I have been debating what to write for this end-of-March posting. I started several drafts. But the new spring sunshine pulled me in its own direction.
I filled a rough clay vase with flowers from my city yard. Tiny daffodils, regular size daffs with peachy-orange corona, and red-violet Lenten rose.
This act made me miss my mother. Next month will bring the first anniversary of her death. But my small bouquet did not make me sad; it brought back good memories.
My mom’s world got smaller and smaller, and though she loved the outdoors she rarely got out for many years. Each week, except for the depths of winter, I would take her a small bouquet. I would be headed to the car, groceries and whatever diversion I had thought of for her in hand (family photos, a card or letter, a book, or comb, or toothpicks!) Oh! I would stop, head back in for my plastic soda bottle, top cut off, that fit into my car cup holder, and my scissors. I would walk around my unkempt yard and find a blooming bulb here, a flower on a branch there, a bit of greenery. Maybe some invasive mint, to add a scent. At her room , assembled in her small vase, it always looked abundant.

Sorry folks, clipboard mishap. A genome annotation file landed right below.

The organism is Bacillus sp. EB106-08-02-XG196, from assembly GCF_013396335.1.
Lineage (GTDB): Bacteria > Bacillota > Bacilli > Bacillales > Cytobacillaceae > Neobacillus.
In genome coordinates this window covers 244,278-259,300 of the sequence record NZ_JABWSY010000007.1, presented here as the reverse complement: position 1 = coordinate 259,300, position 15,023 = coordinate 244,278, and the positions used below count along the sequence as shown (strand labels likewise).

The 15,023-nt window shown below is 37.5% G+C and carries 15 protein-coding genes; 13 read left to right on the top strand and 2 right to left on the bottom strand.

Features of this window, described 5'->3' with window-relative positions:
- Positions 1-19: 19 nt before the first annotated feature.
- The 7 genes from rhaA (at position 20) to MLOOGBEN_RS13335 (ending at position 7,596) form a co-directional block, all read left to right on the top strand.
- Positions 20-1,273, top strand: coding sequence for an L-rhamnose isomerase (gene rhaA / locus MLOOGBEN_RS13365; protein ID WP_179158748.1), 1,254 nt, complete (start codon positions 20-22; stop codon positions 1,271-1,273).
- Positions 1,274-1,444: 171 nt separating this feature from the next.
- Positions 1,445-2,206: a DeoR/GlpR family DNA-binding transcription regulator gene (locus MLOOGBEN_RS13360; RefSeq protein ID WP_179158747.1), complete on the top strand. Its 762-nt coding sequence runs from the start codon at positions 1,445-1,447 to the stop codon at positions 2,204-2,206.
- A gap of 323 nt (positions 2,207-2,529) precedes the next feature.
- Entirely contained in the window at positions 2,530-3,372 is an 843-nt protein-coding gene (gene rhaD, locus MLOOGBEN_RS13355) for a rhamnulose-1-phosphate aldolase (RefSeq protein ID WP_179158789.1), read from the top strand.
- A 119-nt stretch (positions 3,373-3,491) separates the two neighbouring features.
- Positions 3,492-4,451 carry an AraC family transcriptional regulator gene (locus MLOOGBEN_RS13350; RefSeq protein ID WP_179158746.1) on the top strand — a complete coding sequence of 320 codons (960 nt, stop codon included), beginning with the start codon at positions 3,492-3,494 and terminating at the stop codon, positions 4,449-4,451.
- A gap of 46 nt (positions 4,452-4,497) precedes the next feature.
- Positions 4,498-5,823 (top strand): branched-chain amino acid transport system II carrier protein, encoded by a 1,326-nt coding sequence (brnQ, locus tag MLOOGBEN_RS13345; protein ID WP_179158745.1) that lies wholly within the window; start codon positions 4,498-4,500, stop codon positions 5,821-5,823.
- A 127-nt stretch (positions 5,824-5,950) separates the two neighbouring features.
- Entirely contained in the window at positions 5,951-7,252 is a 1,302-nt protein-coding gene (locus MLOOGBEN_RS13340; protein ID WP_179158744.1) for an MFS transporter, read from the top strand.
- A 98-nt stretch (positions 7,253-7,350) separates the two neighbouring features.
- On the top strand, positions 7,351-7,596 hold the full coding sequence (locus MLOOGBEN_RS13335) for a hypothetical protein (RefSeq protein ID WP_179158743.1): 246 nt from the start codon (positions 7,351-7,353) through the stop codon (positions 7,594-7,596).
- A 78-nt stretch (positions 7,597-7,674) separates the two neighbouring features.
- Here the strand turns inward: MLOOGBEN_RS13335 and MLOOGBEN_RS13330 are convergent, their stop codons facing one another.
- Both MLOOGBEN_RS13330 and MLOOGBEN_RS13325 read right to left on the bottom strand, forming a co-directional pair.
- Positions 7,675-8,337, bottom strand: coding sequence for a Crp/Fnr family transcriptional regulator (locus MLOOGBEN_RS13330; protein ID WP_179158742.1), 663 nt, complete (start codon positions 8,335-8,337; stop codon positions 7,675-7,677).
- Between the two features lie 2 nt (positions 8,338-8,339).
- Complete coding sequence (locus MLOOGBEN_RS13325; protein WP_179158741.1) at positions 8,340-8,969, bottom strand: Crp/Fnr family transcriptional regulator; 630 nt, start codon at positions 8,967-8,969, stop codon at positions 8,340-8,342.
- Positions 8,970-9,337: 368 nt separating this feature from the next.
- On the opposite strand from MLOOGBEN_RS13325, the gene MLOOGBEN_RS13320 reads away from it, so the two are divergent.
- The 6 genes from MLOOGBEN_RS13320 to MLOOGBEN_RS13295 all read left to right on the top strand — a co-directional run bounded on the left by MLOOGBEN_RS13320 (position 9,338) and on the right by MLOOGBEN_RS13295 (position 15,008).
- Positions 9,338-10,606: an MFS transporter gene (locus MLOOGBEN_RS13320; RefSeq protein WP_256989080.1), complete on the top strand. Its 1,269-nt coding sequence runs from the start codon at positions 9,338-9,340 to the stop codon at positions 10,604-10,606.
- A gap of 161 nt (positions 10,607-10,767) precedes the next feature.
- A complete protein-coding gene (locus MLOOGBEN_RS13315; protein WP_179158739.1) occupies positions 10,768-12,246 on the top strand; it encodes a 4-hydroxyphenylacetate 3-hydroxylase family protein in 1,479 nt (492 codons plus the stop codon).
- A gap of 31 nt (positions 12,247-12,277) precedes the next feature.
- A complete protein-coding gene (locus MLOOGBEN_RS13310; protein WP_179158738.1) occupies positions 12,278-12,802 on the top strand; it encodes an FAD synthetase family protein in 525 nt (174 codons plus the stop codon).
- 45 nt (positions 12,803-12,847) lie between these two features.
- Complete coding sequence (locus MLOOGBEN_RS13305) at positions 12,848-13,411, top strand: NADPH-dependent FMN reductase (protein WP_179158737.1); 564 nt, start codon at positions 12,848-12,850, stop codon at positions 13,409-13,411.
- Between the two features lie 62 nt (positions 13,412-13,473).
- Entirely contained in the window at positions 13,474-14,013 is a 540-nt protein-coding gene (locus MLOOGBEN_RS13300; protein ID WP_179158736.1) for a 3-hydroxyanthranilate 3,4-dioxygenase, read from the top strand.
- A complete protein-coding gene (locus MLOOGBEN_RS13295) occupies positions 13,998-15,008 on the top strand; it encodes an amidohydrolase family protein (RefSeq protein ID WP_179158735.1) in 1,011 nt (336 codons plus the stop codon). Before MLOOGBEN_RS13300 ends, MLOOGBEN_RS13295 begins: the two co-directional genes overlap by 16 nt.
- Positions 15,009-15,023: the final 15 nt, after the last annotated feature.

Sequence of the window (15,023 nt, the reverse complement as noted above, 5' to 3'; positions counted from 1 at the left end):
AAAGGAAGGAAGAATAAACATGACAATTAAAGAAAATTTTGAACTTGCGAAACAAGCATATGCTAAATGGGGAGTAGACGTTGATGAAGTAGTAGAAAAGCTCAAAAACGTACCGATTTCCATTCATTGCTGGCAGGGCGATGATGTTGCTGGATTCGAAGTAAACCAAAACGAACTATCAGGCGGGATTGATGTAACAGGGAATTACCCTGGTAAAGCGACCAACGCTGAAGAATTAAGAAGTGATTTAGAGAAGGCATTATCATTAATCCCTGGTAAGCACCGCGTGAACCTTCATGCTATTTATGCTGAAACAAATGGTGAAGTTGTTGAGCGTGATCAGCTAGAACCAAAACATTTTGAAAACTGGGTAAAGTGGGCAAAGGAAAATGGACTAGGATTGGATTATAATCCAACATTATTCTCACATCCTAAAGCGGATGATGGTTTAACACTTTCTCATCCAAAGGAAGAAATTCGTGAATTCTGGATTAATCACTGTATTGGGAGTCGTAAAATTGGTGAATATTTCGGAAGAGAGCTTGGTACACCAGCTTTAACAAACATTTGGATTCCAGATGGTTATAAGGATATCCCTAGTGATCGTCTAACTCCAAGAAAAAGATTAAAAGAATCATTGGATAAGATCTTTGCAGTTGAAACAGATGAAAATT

She would exclaim over the flowers I was growing. She imagined I had banks and beds in full bloom! When in fact, I just learned to scour the whole place and pluck a few things to assemble together.
I am going to bring this back to our writing this month of March. How many times did you feel that you had nothing to write, nothing to offer? But you needed something, so you trained your mind to look around and find a “hidden gem.” You plucked something out of the confusing day. You built a little composition out of a small moment. And it was an abundance- always enough.
P.S. I enjoyed Elizabeth Ellington’s post today and – in response to her request for more cats- I bring you the rogue, Otto, invading my flower picture.